GARFIELD, N.J. – The E.C. Electroplating plant – the source of a nearly 30 year-old toxic chromium spill currently wending its way beneath this town – will be torn down in early October. But as the chromium plume continues to spread, residents voiced their concerns to the EPA and city council about potential disruption and further contamination.
At a September 10 public meeting held by the city council, board of education, and EPA officials, residents inquired about the health risks posed by the planned demolition, and exactly how the cleanup process would continue after the building is torn down. Also present were members of the neighborhood watchdog group U.R.G.E.N.T. Garfield, who protested the initial lack of action on the part of the city, which caused the widespread contamination in the first place and forced the EPA to declare Garfield a Superfund site.
The biggest fear was that dust might be kicked up by the demolition, causing any chromium inside the structure to become airborne. That concern was particularly important because the plant sits half a block away from an elementary school. EPA officials said they “wouldn’t be coming in with a wrecking ball,” and that particulate matter would be kept to a minimum.
“This is going to be very controlled,” stated EPA on-scene coordinator Neil Norrell. “This is going to be a pick-it-apart kind of demolition.” He added, “From the street level up, the building is primarily uncontaminated. So when the demolition happens, we’re primarily dealing with regular construction debris and steel.”
The EPA will also set up 10 air monitoring stations around the affected zone, and assured residents that the building would be taken apart slowly and carefully, beginning as soon as October 1.
But that did little to quell citizens’ concern and displeasure, given the history of the incident. Over the years, the chromium poisoned the basements of nearly two dozen homes and businesses, a senior citizen building, and a fire station (which needed to be closed down due to the toxicity). Recent news caused even more panic: The chromium has now seeped into the nearby Passaic River. EPA officials, however, have said that the levels there are too low to be a threat at this time.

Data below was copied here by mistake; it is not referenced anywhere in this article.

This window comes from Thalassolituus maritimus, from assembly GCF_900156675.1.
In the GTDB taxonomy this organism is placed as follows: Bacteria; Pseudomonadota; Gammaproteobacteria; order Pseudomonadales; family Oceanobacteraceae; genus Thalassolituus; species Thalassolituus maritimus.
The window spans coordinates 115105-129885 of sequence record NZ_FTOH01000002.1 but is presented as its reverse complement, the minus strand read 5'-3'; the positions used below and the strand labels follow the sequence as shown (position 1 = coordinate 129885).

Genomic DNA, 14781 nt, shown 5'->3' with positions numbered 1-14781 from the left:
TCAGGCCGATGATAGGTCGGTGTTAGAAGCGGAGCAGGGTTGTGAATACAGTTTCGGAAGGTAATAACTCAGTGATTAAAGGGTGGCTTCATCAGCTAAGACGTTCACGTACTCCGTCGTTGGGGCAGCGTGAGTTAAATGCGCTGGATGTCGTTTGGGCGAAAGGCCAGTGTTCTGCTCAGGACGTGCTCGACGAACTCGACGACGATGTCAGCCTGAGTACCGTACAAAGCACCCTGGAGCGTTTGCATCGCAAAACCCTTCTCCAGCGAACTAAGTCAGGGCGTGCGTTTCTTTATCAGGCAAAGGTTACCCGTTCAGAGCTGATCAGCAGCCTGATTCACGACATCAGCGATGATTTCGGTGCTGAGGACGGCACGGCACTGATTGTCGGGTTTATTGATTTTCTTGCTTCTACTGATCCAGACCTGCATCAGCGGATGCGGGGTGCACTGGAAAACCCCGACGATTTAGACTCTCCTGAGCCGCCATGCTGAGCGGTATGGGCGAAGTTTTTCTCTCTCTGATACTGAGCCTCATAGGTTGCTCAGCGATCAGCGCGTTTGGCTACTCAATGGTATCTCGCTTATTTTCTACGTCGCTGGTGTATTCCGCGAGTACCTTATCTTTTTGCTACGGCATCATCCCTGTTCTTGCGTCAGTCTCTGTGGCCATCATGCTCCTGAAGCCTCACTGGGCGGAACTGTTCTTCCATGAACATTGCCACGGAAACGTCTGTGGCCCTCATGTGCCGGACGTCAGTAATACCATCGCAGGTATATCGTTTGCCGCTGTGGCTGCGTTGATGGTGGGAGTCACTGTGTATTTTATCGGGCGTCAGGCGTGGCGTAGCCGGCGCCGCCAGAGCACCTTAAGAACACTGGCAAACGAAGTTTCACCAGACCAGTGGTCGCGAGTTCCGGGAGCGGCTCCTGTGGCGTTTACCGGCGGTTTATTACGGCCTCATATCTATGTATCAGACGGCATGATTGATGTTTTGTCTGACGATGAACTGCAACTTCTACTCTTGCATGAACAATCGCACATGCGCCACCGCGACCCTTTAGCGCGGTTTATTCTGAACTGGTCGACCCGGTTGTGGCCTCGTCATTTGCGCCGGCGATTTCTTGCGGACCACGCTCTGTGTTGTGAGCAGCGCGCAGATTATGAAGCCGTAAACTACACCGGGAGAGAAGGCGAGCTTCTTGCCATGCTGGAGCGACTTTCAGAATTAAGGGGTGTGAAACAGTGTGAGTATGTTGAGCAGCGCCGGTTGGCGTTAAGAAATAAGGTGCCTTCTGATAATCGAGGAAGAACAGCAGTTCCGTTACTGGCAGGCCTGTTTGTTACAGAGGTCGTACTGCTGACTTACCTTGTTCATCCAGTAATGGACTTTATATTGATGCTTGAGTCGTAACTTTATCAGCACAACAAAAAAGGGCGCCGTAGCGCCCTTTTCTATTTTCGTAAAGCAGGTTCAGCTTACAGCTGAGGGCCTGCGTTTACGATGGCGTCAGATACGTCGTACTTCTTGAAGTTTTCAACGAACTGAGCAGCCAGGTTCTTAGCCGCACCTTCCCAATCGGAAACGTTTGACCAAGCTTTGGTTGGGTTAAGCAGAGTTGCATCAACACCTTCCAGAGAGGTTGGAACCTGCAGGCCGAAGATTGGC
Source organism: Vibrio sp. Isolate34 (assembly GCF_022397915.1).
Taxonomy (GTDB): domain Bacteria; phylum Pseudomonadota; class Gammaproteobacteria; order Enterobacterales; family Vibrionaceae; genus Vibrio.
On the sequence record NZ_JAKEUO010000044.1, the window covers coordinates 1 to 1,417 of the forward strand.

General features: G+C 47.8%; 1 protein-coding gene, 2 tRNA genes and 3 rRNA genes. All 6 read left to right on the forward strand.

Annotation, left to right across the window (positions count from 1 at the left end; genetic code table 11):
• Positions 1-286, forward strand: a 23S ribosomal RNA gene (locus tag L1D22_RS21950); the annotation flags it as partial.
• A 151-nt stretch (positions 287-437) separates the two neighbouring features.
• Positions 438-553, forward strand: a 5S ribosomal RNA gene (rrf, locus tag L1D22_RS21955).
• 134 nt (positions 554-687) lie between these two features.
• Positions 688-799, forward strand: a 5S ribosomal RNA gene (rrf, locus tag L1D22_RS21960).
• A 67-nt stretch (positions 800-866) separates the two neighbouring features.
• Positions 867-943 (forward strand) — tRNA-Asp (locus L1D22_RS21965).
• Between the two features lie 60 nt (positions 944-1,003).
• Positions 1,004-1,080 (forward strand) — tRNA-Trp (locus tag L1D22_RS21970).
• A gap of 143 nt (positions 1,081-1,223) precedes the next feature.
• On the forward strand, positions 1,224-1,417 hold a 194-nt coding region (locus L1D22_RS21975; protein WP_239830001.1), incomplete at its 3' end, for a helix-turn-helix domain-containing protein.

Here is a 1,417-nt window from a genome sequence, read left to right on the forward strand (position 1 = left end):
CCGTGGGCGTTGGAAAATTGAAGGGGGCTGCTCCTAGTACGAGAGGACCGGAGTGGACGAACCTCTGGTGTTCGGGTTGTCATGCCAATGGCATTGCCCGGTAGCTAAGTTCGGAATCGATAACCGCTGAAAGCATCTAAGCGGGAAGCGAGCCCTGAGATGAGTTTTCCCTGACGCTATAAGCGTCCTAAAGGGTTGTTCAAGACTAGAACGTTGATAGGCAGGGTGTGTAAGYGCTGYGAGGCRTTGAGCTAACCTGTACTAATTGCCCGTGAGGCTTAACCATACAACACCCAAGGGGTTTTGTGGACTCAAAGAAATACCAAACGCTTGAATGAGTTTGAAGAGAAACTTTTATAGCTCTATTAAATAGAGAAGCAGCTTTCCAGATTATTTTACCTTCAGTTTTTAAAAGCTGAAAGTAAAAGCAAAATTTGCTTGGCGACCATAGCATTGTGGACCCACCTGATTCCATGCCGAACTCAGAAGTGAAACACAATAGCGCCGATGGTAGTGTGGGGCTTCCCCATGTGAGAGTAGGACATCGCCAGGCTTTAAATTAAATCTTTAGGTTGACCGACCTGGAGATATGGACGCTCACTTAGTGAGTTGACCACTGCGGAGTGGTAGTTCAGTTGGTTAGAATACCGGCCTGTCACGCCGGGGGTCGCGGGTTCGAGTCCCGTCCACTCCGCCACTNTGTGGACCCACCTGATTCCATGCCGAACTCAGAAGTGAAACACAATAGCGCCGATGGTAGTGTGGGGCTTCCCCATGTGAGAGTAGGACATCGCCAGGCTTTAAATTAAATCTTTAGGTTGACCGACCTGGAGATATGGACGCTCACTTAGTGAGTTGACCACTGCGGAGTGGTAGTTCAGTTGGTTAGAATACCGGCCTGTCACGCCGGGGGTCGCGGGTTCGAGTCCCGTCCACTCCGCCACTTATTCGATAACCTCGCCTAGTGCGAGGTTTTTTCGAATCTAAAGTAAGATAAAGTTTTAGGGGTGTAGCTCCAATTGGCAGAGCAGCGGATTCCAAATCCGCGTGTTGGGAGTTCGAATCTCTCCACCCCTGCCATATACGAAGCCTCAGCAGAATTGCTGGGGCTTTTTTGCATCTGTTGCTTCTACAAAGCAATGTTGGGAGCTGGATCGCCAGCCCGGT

“Why didn’t you do this [demolition] in the summer when kids weren’t in school?” asked Cathy Lum, the mother of a third-grader who attends the nearby elementary school.
Officials replied that they were busy preparing the building at that time and removing from it some several hundred drums of hazardous material – some that were smoking and could not even initially be identified. The buckets of waste had been carelessly left there when the plant owners officially closed the facility in 2009.
Once the plant is demolished, officials said, workers would be able to get to the pool of highly concentrated chromium beneath it, which continues to feed into the groundwater and exacerbate the problem.
“The sooner we can get the building down,” said city manager Tom Duch, “the sooner we can get to the contaminated soil, the sooner we can get to a full cleanup.”
A Grand Street resident named Janina said her family had bought a house near the plant in 1987, not knowing about the chromium. Years later, hers was one of the homes identified as being infected with the chemical. Her daughter was diagnosed with leukemia two years ago – an illness Janina links directly to the chromium. Now she struggles to pay medical bills that keep piling up.
“I kept the kids’ toys in the basement,” she recalled. “Nobody knew.”
Though the Obama administration’s EPA took the reigns in 2010, working to fix the disaster, the N.J. Department of Environmental Protection was in charge prior to that, and they, residents say, are to blame. When the chromium first leaked in 1983, DEP officials stopped their efforts after just 30 percent of the spill had been recovered, resulting in almost three decades of slow poisoning of this working class, Italian-Polish community.
Though Duch applauded the EPA’s efforts thus far, remarking, “Hundreds of drums of waste have already been removed from the site without any impact to the public,” he criticized the DEP’s inaction. “The EPA can’t say this, but I’m going to say this as city manager: [The DEP] failed us. Big time.”
Photo: Members of U.R.G.E.N.T. Garfield demonstrate at a public meeting held by the city council, board of education, and EPA on September 10. S.P. Sullivan/NJ.com